Cognitive Skills—Esport Athletes
First Person Shooter (FPS) and Multiplayer Online Battle Arena (MOBA) games, which collectively comprise the majority of major esports and are known as action video-games (AVGs), are cognitively demanding (Campbell et al., 2018). The demand that esports places on athletes has resulted in a growing body of research demonstrating that gamers possess enhanced cognitive abilities compared to non-gamers (Kowal et al., 2018; Large et al., 2019); due to this, esport athletes have been referred to as “cognitive athletes” (Campbell et al., 2018).
Existing literature indicates that experienced AVG players (AVGPs) have enhanced spatial and temporal visual perception (Green and Bavelier, 2007; West et al., 2008; Li et al., 2009, 2010; Appelbaum et al., 2013). Further, AVGPs possess greater attentional resources, facilitating performance improvements on tasks with large attentional-demands (Bavelier et al., 2012a; Krishnan et al., 2013). Additionally, AVGPs can also better control their attentional resources (Chisholm et al., 2010; Mishra et al., 2011; Bavelier et al., 2012a; Chisholm and Kingstone, 2012; Green et al., 2012; Krishnan et al., 2013; Cain et al., 2014; Föcker et al., 2018) and allocate them over a wider visual field-of-view (Dale et al., 2019). Lastly, AVGPs demonstrate high capacity to integrate visual and auditory information (Donohue et al., 2010).
In addition to enhanced perception and attentional capabilities, AVGPs have been demonstrated to have faster overall response times across a diverse range of tasks, which is believed to represent general enhancements in cognitive throughput (Castel et al., 2005; West et al., 2008; Dye et al., 2009; Hubert-Wallander et al., 2011; Bavelier et al., 2012a; Green et al., 2012; Wu and Spence, 2013; Föcker et al., 2018). It has been suggested that these improved perceptual, attentional, and processing speed abilities provide gamers an enhanced capacity to learn as well (Bavelier et al., 2012b).
The Translation of the Esport Skillset to Alternate Professions
Although their careers are tenuous and short-lived, the inherent skill-sets possessed by esports athletes are highly desirable in multiple contemporary professions. To demonstrate this, we queried the Occupational Information Network to determine professions sharing expertise and experience with esport athletes (O*net, queried 12/12/19). O*net is a free database of occupation-specific descriptors, developed with the sponsorship of the U.S. Department of Labor/Employment and Training Administration (USDOL/ETA), to help jobseekers match careers to their skill-sets. Within the database, almost 1,000 professions are ranked according to defined categories of abilities/experience; we queried those categories related to the expertise of esport athletes.
Following our searches, two professions very regularly (over 40%) appeared (top 30 most relevant occupations; see Supplementary Table 1 for search details): aircraft pilots (hereafter simply referred to as “pilots”) and air traffic controllers (ATCs). Additionally, previous research demonstrating comparable performance of AVGPs to military combat pilots on simulated Unmanned Aerial System (UAS) operations (McKinley et al., 2011) led us to include this profession. The following sections explore how the skill-sets and experience required for success in esports could be highly valued in these professions (see Figure 1).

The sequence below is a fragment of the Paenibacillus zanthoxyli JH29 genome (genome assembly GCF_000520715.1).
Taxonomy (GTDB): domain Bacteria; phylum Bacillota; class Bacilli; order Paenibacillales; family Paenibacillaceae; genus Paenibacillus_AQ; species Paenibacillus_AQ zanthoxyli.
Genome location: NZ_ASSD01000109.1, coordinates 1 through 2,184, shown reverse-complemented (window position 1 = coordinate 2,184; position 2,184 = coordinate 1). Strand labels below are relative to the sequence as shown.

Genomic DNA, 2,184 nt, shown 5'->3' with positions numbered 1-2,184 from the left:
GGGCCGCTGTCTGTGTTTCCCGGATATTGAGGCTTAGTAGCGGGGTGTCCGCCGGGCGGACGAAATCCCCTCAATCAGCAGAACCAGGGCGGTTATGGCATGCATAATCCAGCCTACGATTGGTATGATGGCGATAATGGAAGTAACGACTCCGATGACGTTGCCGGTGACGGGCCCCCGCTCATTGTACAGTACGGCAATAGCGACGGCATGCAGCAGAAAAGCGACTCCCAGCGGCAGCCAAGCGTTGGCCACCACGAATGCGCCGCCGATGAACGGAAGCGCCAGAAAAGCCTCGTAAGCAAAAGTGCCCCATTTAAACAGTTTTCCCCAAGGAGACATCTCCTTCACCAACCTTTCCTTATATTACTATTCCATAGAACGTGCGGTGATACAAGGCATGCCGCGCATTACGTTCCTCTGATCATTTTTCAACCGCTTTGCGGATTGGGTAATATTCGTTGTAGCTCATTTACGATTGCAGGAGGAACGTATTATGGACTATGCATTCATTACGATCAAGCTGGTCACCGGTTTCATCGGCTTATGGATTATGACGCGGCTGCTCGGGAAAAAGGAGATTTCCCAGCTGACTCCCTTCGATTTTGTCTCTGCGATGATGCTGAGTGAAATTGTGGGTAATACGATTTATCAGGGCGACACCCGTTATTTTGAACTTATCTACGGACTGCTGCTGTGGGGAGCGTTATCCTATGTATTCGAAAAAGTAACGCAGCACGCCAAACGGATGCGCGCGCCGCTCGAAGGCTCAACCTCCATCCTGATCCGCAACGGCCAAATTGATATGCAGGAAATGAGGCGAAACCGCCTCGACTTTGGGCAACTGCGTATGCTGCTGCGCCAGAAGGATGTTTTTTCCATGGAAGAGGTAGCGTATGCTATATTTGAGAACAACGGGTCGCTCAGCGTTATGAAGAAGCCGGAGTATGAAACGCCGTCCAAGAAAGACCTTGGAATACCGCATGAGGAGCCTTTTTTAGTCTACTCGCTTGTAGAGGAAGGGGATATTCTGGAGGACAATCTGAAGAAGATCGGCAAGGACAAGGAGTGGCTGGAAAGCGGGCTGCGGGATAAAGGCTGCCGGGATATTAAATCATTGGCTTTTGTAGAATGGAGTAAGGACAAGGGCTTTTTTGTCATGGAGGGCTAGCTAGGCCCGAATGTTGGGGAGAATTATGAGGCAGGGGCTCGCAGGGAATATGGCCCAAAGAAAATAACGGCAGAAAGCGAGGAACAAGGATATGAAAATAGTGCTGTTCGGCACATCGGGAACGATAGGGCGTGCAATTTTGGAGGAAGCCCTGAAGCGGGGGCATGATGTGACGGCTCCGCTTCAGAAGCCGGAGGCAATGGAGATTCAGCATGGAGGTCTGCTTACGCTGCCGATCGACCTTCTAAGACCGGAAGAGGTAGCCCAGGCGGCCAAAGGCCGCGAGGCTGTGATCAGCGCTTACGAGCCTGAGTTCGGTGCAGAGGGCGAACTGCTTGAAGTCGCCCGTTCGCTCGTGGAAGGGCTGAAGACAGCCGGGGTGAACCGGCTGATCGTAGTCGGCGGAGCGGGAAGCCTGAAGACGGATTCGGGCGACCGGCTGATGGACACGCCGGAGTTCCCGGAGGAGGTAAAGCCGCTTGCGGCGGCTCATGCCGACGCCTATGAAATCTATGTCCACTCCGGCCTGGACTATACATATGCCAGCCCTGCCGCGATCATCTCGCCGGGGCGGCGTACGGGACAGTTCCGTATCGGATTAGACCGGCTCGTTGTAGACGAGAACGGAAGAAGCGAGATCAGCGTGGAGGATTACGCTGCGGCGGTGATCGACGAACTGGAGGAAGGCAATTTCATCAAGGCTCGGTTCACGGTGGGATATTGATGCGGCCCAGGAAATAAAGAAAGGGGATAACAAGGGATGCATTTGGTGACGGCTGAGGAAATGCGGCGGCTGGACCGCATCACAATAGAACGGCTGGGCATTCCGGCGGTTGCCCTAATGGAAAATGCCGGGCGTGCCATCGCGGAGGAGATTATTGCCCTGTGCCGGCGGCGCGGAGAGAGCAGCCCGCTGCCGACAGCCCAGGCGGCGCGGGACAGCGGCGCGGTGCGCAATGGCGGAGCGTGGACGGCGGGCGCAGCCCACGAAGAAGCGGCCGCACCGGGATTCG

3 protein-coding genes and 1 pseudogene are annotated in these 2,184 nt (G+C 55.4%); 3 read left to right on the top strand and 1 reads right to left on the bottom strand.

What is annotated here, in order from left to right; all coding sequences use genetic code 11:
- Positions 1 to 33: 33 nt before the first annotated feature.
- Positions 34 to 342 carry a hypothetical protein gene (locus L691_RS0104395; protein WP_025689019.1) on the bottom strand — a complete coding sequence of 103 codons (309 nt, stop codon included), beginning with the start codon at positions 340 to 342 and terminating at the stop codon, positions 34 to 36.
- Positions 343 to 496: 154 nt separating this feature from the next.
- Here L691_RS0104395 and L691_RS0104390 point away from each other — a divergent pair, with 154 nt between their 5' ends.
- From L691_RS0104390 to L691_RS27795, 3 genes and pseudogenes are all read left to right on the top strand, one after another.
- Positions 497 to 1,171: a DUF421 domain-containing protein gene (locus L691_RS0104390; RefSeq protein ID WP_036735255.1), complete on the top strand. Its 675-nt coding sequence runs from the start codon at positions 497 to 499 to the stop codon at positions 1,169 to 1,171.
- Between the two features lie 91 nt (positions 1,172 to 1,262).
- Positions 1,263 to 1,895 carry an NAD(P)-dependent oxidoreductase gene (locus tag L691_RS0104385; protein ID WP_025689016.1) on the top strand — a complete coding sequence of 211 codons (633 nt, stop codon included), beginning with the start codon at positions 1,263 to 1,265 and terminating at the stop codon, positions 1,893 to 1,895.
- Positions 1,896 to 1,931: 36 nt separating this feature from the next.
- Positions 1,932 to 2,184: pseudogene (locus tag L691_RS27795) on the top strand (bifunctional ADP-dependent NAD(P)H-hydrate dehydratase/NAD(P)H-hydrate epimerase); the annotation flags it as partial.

Figure 1. Prominent skills and experiences possessed by esport athletes (left) and a Venn diagram (right) visually demonstrating the mutual desire for esport-related skill and experience by military UAS (drone) operators, air traffic controllers, and pilots.
Digital Intelligence and Workplace Environment—Pilots, ATCs and UAS Operators
Expert interfacing with complex computerized systems is essential for the outlined professions, with ATCs and UAS operators, in a similar manner to esports, using computer monitors as primary outputs. For ATCs, the quality of such human-computer interface interactions is integral to overall performance (Chang and Yeh, 2010). Furthermore, McKinley et al. (2011) noted that gamers were highly proficient at using “game-like” UAS interfaces, supporting the performance benefits of interface familiarity. All of the outlined professions are also performed while seated, with pilots specifically remaining in such a posture for several hours at a time (Lusted et al., 1994). While pilots do not fixate on screens for prolonged periods, ATCs and UAS operators do, and may experience “computer vision syndrome” as a result. Given that esport athletes often perform during long bouts of sitting and screen fixation, they may be better suited to maintaining high task performance in jobs that appear to also have these challenges.
Communication—Pilots, ATCs and UAS Operators
Pilots and ATCs must work synergistically to maximize safety in operations where communication, much like esports, is primarily digital (CSCW). Very specific phraseology is used in aviation to optimize communication efficiency (Campbell-Laird, 2004). Such consistency is vital, as coordination and communication errors are the leading cause of air traffic accidents (Isaac and Ruitenberg, 2017). Similarly, UAS operators are required to have frequent and concise verbal communication with ATCs, ground units, and other aircraft (McKinley et al., 2011).
Cognitive Skills—Pilots, ATCs and UAS Operators